And old friends meet new friends of fashion and wits.
As early as 1782 a series of drawings of the Steyne, by E. Lay, were dedicated to Mrs Fitzherbert, the fair dame alluded to above; in 1783 the Prince of Wales arrived on his first visit to Brighthelmstone - at the invitation of the Duke of Cumberland, himself a visitor deriving benefit from the sea air and bathing. Viewed in relation to the subsequent connection between the lady, the Heir Apparent, and the place, it has been hinted that the Royal Lothario did not come entirely out of dutiful motives — 'to see his uncle'.
The Prince's novel vehicle
When Rowlandson and his friend made their excursion to Brighthelmstone there was an excellent choice as to the routes by which the London-super-Mare of the day could be reached. As somewhat of a feat, the Prince of Wales had ridden thence to London and back, by way of Cuckfield, in ten hours; then he had a novel vehicle constructed for expeditious travelling, drawn by his new phaeton, with the string of three horses instead of the usual team of four; on other occasions, when expected to arrive in State, with his suite, at reasonable hours, while Brighton was illuminated, and a reception committee arrayed in honour of the event, he would appear at three or four o’clock in the morning of the following day, to the ruin of the anticipated festivities.
Choice of routes
In 1789 a post-chaise and four, with postilions, seems to have been considered the pleasantest way of reaching Brighthelmstone, though, besides this sumptuous mode of travelling, there was a choice between Davis and Co.’s 'Machine', from the 'Golden Cross', Charing Cross, Ibberson and Co.’s 'Light Post Coach', from the 'George and Blue Boar', Holborn, both via Lewes; the coach from the 'Swan with Two Necks', Lad Lane, via Reigate and Cuckfield; Wessen’s coach from the 'Spread Eagle', Gracechurch Street, vid Horsham and Shoreham ; Tucker’s 'Diligence', sundry waggons, and 'Flying Waggons', the latter occupying the best part of two days on the journey.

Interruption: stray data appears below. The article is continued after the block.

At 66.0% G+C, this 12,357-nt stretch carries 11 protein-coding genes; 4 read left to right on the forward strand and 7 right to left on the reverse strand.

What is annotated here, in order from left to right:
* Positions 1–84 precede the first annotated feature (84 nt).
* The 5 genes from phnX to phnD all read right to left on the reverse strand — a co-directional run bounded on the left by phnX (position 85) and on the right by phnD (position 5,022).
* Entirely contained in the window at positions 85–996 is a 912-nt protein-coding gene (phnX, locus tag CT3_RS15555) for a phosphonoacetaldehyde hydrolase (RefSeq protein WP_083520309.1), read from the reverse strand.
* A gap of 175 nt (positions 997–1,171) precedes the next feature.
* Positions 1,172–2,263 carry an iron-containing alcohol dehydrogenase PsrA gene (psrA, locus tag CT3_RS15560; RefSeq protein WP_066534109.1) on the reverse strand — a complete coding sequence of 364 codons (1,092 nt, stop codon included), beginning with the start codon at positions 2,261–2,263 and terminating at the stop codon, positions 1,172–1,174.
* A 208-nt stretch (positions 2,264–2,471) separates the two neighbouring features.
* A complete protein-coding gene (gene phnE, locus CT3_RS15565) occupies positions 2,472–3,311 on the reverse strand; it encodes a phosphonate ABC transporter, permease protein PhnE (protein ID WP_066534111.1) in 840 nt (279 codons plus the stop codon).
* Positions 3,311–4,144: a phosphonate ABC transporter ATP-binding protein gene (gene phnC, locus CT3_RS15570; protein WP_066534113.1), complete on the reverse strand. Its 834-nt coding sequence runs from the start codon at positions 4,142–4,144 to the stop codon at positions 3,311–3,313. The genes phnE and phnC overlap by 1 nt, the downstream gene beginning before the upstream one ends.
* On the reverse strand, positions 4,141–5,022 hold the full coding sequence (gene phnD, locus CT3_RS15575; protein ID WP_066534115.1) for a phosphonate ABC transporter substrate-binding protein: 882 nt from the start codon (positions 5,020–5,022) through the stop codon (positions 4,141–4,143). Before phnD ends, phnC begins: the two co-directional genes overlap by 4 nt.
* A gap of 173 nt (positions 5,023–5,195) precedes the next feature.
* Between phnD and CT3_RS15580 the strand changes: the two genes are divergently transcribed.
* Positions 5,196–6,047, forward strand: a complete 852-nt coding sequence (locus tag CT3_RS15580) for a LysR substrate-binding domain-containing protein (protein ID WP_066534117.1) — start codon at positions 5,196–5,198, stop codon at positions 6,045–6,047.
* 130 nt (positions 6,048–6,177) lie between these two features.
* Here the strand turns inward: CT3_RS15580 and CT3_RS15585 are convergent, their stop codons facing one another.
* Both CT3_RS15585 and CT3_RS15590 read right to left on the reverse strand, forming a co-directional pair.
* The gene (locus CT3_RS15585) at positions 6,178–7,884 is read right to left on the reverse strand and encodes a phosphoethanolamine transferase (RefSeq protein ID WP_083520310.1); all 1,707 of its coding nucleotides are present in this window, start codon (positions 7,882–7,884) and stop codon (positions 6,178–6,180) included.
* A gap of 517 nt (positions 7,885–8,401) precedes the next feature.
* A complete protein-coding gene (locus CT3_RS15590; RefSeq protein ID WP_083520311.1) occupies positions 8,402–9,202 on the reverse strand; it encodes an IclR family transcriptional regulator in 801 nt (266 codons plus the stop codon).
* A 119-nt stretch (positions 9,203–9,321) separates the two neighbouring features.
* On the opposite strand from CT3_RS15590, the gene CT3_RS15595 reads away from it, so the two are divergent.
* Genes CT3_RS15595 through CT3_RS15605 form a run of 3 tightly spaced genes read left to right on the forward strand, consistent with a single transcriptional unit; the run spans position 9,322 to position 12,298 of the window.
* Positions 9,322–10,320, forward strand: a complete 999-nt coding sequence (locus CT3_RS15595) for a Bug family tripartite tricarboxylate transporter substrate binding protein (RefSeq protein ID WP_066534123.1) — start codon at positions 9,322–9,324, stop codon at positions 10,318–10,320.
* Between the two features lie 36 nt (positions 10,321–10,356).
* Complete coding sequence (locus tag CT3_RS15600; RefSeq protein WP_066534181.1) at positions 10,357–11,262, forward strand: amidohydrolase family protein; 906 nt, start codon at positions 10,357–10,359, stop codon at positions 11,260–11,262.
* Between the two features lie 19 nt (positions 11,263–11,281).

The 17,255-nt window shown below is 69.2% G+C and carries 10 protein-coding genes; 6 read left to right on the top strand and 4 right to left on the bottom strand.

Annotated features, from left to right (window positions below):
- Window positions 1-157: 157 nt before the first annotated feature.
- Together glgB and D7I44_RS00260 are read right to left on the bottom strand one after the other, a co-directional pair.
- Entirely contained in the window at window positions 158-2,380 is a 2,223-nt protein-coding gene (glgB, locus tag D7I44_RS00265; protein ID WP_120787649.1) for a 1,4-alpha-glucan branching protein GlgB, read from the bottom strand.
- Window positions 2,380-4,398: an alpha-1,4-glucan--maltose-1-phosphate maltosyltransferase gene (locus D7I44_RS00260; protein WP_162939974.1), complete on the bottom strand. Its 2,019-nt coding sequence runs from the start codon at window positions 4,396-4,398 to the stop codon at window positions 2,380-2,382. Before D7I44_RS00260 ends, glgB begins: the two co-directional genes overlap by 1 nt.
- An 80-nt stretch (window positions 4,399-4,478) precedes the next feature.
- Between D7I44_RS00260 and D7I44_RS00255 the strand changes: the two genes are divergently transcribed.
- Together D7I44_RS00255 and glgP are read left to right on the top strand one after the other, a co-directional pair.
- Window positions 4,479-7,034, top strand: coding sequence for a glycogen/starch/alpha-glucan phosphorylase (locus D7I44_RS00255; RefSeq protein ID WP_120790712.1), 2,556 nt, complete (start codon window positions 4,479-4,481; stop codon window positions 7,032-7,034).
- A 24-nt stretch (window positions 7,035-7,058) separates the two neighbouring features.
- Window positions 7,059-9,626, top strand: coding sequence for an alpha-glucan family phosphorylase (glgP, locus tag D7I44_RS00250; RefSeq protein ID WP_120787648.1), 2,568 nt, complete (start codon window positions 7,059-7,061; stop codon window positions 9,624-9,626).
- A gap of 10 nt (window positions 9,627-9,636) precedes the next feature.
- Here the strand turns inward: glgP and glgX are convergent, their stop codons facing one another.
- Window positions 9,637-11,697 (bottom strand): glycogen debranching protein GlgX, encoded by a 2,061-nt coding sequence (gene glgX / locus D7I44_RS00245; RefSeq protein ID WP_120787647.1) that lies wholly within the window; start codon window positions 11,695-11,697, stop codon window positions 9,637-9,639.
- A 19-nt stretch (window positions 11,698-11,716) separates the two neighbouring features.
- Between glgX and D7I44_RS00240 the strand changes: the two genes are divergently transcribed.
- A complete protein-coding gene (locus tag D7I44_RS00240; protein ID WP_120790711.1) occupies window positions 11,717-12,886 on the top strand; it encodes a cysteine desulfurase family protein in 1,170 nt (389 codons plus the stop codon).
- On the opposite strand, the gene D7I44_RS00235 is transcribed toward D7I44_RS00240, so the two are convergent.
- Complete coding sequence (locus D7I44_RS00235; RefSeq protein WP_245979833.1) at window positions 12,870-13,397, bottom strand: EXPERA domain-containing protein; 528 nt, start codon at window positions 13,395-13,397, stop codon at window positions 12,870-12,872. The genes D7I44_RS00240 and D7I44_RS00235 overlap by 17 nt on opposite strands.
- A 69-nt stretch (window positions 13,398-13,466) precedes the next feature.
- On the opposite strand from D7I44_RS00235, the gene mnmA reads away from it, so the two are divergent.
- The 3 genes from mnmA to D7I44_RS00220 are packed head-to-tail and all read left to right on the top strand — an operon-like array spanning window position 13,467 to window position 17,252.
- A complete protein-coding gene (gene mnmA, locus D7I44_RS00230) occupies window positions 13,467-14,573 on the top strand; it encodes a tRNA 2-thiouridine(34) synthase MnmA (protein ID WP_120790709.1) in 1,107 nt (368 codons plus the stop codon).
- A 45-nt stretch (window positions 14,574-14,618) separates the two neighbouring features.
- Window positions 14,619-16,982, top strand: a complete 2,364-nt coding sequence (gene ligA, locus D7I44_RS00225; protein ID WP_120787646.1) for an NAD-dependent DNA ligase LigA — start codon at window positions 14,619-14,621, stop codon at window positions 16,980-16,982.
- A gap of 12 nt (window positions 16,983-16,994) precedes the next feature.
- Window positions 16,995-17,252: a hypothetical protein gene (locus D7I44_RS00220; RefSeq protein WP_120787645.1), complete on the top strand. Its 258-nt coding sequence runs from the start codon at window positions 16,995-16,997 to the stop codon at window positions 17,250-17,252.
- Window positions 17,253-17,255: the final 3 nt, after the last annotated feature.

There were three main roads to Brighton; the post routes were via Croydon, Godstone, East Grinstead, Mares-ield, and Lewes, fifty-nine miles; and vid Epsom, Dorking,
Horsham, and Steyning, sixty-two miles. The most direct route, called 'The New Road', via Sutton, Reigate, Crawley, and Cuckfield, fifty-four miles, was that on which we are to follow Rowlandson's 'Excursion', as illustrated by his sketches, and set down in the 'Itinerary' by Henry Wigstead, the frequent companion of his travels.
From: The Graphic, 10 November 1888
*Note: Florizel is a fictional character in Shakespeare's The Winter's Tale. Florizel is the son of Polixenes – King of Bohemia. He falls in love with Perdita, and wishes to marry her. His father objects to the marriage, however, and warns Florizel that his inheritance will be revoked if he ever seeks Perdita again.
Illustration: 'A View at Brighthelmstone', by Thomas Rowlandson, Coloured Aquatint, 1790
Contributed by Malcolm Davison.